they're not worth it.
            rjohn05
          • Ed, I never even heard of Lala.com...

            ...until you mentioned them here. That's how insignificant they were.
            ubiquitous one
    • More capitalism without bounds

      [i]Thank goodness we live in a country where laissez-faire capitalism is still extant.[/i]

      Laissez-faire ha! Only now subverted by multi-national corporations that place no allegiance whatsoever to the people or places from where these institutions sprung! The present day variant of "laissez-faire" is being spun around your head like a hypnotic potion from ages long past.

      [i]For those who complain about Apple's profits, the oil companies ripping us off, or other such illogical musings, they ought to ask themselves who really owns these companies and supports them: The answer is that private individuals own them through the stock market and actually force public companies to do whatever it takes to increase profits. [/i]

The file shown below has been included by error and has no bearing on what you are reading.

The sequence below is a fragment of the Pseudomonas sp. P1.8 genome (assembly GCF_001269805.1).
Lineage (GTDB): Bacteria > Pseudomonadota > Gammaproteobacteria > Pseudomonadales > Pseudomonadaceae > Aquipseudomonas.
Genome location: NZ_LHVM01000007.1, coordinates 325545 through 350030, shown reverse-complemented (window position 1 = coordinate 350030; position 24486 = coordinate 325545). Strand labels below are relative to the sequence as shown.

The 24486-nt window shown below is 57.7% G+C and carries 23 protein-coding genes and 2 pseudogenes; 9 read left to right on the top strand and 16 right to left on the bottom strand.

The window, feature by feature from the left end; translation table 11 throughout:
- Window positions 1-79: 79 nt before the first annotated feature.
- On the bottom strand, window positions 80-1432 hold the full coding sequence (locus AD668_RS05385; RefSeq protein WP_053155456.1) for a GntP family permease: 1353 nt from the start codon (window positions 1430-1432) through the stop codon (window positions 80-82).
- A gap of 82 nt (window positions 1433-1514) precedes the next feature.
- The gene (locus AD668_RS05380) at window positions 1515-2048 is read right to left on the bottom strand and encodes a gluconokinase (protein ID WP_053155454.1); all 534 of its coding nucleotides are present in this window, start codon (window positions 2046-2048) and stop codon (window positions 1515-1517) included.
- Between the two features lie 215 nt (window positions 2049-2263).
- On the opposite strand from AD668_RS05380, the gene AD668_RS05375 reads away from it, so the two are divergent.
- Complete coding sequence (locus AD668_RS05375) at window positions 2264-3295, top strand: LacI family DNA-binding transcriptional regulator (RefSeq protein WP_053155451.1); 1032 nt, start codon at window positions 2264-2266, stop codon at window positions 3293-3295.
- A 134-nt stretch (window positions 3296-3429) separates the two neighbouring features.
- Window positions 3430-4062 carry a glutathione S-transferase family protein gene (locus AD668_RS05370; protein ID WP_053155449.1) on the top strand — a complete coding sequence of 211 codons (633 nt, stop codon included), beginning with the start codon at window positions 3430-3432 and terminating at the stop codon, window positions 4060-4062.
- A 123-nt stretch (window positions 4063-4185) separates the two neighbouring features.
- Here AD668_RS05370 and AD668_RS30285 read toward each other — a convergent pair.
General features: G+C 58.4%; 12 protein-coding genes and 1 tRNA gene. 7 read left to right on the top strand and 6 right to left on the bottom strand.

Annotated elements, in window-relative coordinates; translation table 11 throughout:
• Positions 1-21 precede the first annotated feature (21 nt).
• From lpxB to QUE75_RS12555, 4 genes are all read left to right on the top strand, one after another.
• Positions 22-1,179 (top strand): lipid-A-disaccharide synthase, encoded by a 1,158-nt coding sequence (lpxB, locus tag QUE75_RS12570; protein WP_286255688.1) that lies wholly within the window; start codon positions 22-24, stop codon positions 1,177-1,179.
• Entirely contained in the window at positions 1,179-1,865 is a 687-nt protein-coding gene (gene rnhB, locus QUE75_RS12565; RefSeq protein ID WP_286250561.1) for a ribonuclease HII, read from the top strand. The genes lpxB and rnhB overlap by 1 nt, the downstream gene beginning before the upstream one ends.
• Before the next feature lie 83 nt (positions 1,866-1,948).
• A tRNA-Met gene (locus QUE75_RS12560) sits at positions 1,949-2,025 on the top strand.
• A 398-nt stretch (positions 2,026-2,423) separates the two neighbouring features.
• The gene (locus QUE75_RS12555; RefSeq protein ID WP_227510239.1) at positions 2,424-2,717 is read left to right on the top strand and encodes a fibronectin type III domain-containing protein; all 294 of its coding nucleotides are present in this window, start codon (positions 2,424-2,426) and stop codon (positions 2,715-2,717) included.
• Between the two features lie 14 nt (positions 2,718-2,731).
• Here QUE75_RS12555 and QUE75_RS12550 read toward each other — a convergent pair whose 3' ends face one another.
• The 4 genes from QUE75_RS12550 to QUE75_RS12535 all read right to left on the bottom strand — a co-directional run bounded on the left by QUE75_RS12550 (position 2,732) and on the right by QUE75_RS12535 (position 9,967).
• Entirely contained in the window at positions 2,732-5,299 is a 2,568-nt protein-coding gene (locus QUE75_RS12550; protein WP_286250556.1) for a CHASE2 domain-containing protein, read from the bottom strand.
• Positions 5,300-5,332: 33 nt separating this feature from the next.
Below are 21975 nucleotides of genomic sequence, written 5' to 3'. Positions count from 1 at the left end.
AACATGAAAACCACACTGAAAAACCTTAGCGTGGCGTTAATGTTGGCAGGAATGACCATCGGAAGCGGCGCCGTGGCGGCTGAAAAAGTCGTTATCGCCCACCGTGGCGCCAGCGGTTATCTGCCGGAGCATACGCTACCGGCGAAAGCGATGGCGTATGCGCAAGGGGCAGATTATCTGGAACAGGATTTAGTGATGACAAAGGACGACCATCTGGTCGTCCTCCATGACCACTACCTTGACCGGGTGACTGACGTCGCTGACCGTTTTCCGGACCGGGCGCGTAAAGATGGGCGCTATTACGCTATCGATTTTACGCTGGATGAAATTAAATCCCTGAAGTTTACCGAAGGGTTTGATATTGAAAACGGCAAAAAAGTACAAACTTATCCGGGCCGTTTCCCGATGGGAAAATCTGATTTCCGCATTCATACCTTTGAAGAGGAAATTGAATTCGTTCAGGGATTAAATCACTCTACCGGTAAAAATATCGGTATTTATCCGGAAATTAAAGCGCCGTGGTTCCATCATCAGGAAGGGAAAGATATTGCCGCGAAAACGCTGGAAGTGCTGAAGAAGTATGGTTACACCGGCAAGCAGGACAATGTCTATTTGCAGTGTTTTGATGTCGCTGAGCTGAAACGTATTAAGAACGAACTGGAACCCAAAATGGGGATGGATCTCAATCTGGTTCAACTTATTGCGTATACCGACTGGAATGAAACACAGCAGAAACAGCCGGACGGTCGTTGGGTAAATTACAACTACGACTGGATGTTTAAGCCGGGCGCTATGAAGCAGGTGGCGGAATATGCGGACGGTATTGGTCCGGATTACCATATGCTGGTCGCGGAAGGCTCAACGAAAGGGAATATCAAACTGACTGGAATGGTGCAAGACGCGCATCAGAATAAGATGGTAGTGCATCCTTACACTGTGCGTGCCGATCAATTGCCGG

These companies will do precisely what they choose to do, and they don't need dime-a-dozen stockholders budding in. The only thing that drives them is an insatiable lust to line their pockets. If they crash and burn through mismanagement or outright crookedness, like all those Wall Street fronts-for-thievery, tough luck to the Joe Blow stockholders and gullible retirees. The gladbags at the top walk away with millions just the same, with but a tiny percentage ever facing legal retribution.